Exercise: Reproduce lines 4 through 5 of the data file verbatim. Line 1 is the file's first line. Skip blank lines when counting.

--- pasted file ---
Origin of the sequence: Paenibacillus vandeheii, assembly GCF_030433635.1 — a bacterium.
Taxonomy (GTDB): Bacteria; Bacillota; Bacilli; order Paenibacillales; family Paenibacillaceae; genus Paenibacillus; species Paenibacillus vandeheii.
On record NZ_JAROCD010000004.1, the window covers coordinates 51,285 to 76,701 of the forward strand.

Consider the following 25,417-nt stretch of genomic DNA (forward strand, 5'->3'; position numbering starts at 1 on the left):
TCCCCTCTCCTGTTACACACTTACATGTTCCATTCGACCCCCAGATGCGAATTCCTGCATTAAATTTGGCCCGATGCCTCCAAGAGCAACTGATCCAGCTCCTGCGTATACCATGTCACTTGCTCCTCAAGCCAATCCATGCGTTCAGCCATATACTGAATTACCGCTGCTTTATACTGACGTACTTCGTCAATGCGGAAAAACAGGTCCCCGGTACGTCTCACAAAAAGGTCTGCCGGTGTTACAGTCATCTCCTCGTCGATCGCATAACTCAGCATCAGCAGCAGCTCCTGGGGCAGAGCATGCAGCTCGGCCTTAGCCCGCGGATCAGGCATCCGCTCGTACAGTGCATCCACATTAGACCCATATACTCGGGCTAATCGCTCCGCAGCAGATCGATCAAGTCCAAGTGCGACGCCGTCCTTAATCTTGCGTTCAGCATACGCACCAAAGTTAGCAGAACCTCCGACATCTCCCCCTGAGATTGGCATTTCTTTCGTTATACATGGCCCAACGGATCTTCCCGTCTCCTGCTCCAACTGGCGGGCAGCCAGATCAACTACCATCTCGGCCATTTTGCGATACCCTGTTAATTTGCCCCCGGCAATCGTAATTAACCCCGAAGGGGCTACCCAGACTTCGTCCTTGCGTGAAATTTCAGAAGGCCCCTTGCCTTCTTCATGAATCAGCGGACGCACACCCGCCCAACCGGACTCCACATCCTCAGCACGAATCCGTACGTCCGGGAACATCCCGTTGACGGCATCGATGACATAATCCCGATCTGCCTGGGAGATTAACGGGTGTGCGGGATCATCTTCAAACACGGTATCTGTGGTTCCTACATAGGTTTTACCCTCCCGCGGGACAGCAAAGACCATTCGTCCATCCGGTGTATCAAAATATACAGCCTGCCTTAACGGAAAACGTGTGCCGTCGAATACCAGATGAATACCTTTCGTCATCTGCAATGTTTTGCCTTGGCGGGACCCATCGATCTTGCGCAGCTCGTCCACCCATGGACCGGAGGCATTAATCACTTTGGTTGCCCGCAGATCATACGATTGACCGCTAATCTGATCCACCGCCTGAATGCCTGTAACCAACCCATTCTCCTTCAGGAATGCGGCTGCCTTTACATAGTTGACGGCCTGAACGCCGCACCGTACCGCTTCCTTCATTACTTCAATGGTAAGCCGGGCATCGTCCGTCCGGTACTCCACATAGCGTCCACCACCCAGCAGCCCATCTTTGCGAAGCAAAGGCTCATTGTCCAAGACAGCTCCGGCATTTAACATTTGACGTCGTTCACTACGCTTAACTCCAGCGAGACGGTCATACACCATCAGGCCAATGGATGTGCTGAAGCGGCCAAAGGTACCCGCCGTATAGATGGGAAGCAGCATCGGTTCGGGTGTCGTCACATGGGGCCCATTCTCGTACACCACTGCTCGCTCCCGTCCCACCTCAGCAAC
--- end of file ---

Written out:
Consider the following 25,417-nt stretch of genomic DNA (forward strand, 5'->3'; position numbering starts at 1 on the left):
TCCCCTCTCCTGTTACACACTTACATGTTCCATTCGACCCCCAGATGCGAATTCCTGCATTAAATTTGGCCCGATGCCTCCAAGAGCAACTGATCCAGCTCCTGCGTATACCATGTCACTTGCTCCTCAAGCCAATCCATGCGTTCAGCCATATACTGAATTACCGCTGCTTTATACTGACGTACTTCGTCAATGCGGAAAAACAGGTCCCCGGTACGTCTCACAAAAAGGTCTGCCGGTGTTACAGTCATCTCCTCGTCGATCGCATAACTCAGCATCAGCAGCAGCTCCTGGGGCAGAGCATGCAGCTCGGCCTTAGCCCGCGGATCAGGCATCCGCTCGTACAGTGCATCCACATTAGACCCATATACTCGGGCTAATCGCTCCGCAGCAGATCGATCAAGTCCAAGTGCGACGCCGTCCTTAATCTTGCGTTCAGCATACGCACCAAAGTTAGCAGAACCTCCGACATCTCCCCCTGAGATTGGCATTTCTTTCGTTATACATGGCCCAACGGATCTTCCCGTCTCCTGCTCCAACTGGCGGGCAGCCAGATCAACTACCATCTCGGCCATTTTGCGATACCCTGTTAATTTGCCCCCGGCAATCGTAATTAACCCCGAAGGGGCTACCCAGACTTCGTCCTTGCGTGAAATTTCAGAAGGCCCCTTGCCTTCTTCATGAATCAGCGGACGCACACCCGCCCAACCGGACTCCACATCCTCAGCACGAATCCGTACGTCCGGGAACATCCCGTTGACGGCATCGATGACATAATCCCGATCTGCCTGGGAGATTAACGGGTGTGCGGGATCATCTTCAAACACGGTATCTGTGGTTCCTACATAGGTTTTACCCTCCCGCGGGACAGCAAAGACCATTCGTCCATCCGGTGTATCAAAATATACAGCCTGCCTTAACGGAAAACGTGTGCCGTCGAATACCAGATGAATACCTTTCGTCATCTGCAATGTTTTGCCTTGGCGGGACCCATCGATCTTGCGCAGCTCGTCCACCCATGGACCGGAGGCATTAATCACTTTGGTTGCCCGCAGATCATACGATTGACCGCTAATCTGATCCACCGCCTGAATGCCTGTAACCAACCCATTCTCCTTCAGGAATGCGGCTGCCTTTACATAGTTGACGGCCTGAACGCCGCACCGTACCGCTTCCTTCATTACTTCAATGGTAAGCCGGGCATCGTCCGTCCGGTACTCCACATAGCGTCCACCACCCAGCAGCCCATCTTTGCGAAGCAAAGGCTCATTGTCCAAGACAGCTCCGGCATTTAACATTTGACGTCGTTCACTACGCTTAACTCCAGCGAGACGGTCATACACCATCAGGCCAATGGATGTGCTGAAGCGGCCAAAGGTACCCGCCGTATAGATGGGAAGCAGCATCGGTTCGGGTGTCGTCACATGGGGCCCATTCTCGTACACCACTGCTCGCTCCCGTCCCACCTCAGCAAC